Posted on Jul 25, 2023, 6 p.m.
The MIND Diet which was originally designed to help adults ward off cognitive decline may also help to improve the attention in young students according to research presented at the annual meeting of the American Society for Nutrition: NUTRITION 2023, findings from this research may help inform dietary interventions with the goal of improving cognition among children.
This study examined two diets: the (HEI-2015) Healthy Eating Index which is based on the Dietary Guideline for Americans, and the Mediterranean-DASH Intervention for Neurodegenerative Delay (MIND) Diet which combines the Mediterranean Diet with the heart healthy (DASH) Dietary Approaches to Stop Hypertension Diet to create a dietary pattern that is focussed on brain health.
“We assessed how adherence to these diets was associated with children’s attentional inhibition — the ability to resist distracting stimuli — and found that only the MIND diet was positively linked with children’s performance on a task assessing attentional inhibition,” said Shelby Keye, Ph.D., who performed the work as a doctoral student in the Department of Kinesiology and Community Health at the University of Illinois Urbana-Champaign and will be an assistant professor there this fall. “This suggests that the MIND diet could have the potential to improve children’s cognitive development, which is important for success in school.”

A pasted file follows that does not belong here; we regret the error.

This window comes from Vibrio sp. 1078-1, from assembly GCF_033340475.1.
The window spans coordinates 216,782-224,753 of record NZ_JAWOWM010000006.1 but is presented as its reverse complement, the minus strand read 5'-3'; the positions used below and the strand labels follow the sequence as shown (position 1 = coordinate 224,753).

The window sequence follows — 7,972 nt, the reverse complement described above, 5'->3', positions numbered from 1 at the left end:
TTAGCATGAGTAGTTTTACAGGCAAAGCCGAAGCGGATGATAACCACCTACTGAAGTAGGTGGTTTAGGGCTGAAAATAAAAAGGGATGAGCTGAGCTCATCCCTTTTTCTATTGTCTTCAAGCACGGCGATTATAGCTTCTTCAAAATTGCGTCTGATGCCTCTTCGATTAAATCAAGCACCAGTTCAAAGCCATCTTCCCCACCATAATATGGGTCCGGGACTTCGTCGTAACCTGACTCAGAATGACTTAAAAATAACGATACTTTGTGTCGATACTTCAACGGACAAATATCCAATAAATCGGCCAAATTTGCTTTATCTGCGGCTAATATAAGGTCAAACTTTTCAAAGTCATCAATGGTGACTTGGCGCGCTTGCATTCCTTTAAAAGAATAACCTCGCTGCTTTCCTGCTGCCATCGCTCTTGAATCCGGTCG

The MIND diet emphasizes consuming fresh fruits, vegetables, and legumes like peas, beans, and lentils. It also has recommendations for specific foods like certain berries and leafy greens which are known to help promote optimal brain health. While the MIND diet has been shown to have positive effects among adults, very few studies have involved children.
Data was utilized from a previous cross-sectional study which was led by Naiman Khan, Ph.D., a professor of Kinesiology and Community Health at the University of Illinois Urbana-Champaign. 85 participants without neurological disorders between the ages of 7-11 years old completed a diet record for 7 days which was used to calculate HEI2015 and MIND Diet scores, and they also completed tasks that required spatial attention as well as executive control to assess attentional inhibition while recording their accuracy and reaction times.
According to the researchers, the MIND Diet scores but not the HEI-2015 scores were positively related to participant accuracy on tasks, meaning that those who adhered better to the MIND Diet were found to have performed better on the tasks. However, they noted that the study only shows an association, an intervention study is required to make causal inferences.
The team would like to investigate the relationships between the MIND Diet and attention in younger children to determine if there are any differences based on age and whether a development effect might be involved.
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